Articles by Violaine Gérard in JoVE
Extraction and Characterization of Surfactants from Atmospheric Aerosols Barbara Nozière*1, Violaine Gérard*1, Christine Baduel2, Corinne Ferronato1 1CNRS, Université Claude Bernard Lyon 1, IRCELYON, F-69626, 2CNRS, ENS de Lyon, Université Claude Bernard Lyon 1, Institut des Sciences Analytiques, UMR 5280 Methods are presented for the targeted extraction of surfactants present in atmospheric aerosols and the determination of their absolute concentrations and surface tension curves in water, including their Critical Micelle Concentration (CMC).
Other articles by Violaine Gérard on PubMed
Microemulsions with the Ionic Liquid Ethylammonium Nitrate: Phase Behavior, Composition, and Microstructure Langmuir : the ACS Journal of Surfaces and Colloids. Jul, 2014 | Pubmed ID: 25014727 In this study, we investigate properties of microemulsions which consist of the ionic liquid (IL) ethylammonium nitrate (EAN), the nonionic surfactant C12E3 and an n-alkane, namely n-dodecane or n-octane. The compositions of the coexisting phases are calculated from the densities and volumes of the respective phases. Since the interfacial tension between the water-rich and the oil-rich phase in traditional microemulsions (containing water and oil) relates to the microstructure, spinning drop tensiometry is used to measure the interfacial tension σab and to estimate the domain sizes. Finally, measuring the self-diffusion coefficients of all components via the Fourier Transform Pulsed Gradient Spin Echo (FTPGSE) NMR technique allowed distinguishing between continuous and discrete structures. Our results indicate that the general principles underlying water-n-alkane-CiEj microemulsions can indeed be transferred to oil-in-EAN droplet and the respective bicontinuous microemulsions, while differences are observed for EAN-in-oil droplet microemulsions.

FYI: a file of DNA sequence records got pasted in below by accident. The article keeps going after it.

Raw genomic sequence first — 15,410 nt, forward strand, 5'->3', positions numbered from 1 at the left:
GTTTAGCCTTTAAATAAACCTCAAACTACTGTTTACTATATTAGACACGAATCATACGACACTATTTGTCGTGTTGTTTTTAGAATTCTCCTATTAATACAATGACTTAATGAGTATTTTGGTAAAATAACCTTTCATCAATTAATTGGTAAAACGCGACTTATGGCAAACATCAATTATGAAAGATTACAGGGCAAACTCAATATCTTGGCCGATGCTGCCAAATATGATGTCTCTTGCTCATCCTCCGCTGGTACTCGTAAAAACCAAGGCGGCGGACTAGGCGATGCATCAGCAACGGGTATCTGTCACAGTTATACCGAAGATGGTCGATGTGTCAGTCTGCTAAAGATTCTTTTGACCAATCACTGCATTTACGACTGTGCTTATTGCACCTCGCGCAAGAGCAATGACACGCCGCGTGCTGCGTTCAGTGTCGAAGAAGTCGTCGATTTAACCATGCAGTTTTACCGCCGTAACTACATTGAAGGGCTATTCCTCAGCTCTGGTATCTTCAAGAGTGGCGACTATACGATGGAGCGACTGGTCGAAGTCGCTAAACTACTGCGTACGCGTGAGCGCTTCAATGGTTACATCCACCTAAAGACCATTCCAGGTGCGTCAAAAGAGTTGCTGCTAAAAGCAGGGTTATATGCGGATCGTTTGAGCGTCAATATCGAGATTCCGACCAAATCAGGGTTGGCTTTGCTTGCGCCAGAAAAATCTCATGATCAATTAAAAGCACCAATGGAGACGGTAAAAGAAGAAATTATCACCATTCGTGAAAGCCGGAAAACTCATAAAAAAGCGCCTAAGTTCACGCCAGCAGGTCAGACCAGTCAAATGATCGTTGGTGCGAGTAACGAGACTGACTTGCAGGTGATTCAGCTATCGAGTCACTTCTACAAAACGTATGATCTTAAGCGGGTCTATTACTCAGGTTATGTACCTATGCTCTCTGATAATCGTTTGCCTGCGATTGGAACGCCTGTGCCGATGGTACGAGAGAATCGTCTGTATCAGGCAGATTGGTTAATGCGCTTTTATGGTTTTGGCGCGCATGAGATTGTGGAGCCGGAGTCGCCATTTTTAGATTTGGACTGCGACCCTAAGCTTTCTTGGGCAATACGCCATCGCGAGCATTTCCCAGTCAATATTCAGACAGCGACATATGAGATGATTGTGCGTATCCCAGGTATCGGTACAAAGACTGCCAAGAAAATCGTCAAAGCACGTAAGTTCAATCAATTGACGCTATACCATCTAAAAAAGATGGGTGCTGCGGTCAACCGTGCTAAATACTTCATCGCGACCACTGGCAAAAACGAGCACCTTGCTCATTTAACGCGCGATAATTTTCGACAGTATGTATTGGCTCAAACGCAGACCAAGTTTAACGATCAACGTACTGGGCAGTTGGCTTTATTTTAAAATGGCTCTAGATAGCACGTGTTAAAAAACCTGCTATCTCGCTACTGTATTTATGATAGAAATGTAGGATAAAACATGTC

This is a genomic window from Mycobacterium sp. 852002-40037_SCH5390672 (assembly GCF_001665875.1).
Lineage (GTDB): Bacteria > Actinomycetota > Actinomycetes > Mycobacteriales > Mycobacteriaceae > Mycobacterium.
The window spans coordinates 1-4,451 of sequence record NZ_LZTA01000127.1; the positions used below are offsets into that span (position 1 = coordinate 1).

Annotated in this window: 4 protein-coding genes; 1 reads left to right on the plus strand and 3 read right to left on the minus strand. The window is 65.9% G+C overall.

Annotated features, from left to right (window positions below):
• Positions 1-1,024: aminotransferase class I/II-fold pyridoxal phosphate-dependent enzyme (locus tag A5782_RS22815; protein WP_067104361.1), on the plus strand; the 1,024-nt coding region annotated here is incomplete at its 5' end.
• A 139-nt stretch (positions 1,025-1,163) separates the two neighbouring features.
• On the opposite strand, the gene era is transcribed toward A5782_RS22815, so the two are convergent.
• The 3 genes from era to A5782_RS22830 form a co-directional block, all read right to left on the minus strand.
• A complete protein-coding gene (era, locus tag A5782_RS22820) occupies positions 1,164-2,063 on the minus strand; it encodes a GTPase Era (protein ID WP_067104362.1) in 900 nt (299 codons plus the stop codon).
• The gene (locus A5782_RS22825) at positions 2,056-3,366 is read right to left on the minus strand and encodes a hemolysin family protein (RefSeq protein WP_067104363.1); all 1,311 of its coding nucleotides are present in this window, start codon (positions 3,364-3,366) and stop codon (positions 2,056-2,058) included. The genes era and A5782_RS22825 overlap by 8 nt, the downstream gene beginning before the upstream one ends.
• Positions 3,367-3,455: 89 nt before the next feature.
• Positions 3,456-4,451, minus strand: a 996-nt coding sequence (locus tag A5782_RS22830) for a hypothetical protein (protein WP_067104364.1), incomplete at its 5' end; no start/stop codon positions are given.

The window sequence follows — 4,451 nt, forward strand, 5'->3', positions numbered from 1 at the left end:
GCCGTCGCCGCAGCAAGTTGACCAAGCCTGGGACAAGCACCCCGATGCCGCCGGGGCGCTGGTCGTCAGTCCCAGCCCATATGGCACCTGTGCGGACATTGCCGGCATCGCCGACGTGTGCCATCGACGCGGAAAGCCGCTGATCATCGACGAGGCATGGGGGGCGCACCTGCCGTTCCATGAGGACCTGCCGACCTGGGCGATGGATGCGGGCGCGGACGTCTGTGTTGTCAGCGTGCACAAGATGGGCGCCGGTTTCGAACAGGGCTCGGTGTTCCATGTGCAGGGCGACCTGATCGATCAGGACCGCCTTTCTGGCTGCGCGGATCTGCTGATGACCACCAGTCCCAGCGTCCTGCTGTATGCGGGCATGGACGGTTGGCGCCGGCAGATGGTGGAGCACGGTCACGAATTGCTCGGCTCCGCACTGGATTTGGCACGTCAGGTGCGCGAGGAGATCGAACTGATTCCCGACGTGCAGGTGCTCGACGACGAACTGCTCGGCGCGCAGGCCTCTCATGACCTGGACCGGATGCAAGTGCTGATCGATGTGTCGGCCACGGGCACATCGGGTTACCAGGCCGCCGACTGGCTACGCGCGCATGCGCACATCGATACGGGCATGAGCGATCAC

Anionic, Cationic, and Nonionic Surfactants in Atmospheric Aerosols from the Baltic Coast at Askö, Sweden: Implications for Cloud Droplet Activation Environmental Science & Technology. Mar, 2016 | Pubmed ID: 26895279 Recent analyses of atmospheric aerosols from different regions have demonstrated the ubiquitous presence of strong surfactants and evidenced surface tension values, σ, below 40 mN m(-1), suspected to enhance the cloud-forming potential of these aerosols. In this work, this approach was further improved and combined with absolute concentration measurements of aerosol surfactants by colorimetric titration. This analysis was applied to PM2.5 aerosols collected at the Baltic station of Askö, Sweden, from July to October 2010. Strong surfactants were found in all the sampled aerosols, with σ = (32-40) ± 1 mN m(-1) and concentrations of at least 27 ± 6 mM or 104 ± 21 pmol m(-3). The absolute surface tension curves and critical micelle concentrations (CMC) determined for these aerosol surfactants show that (1) surfactants are concentrated enough in atmospheric particles to strongly depress the surface tension until activation, and (2) the surface tension does not follow the Szyszkowski equation during activation but is nearly constant and minimal, which provides new insights on cloud droplet activation. In addition, both the CMCs determined and the correlation (R(2) ∼ 0.7) between aerosol surfactant concentrations and chlorophyll-a seawater concentrations suggest a marine and biological origin for these compounds.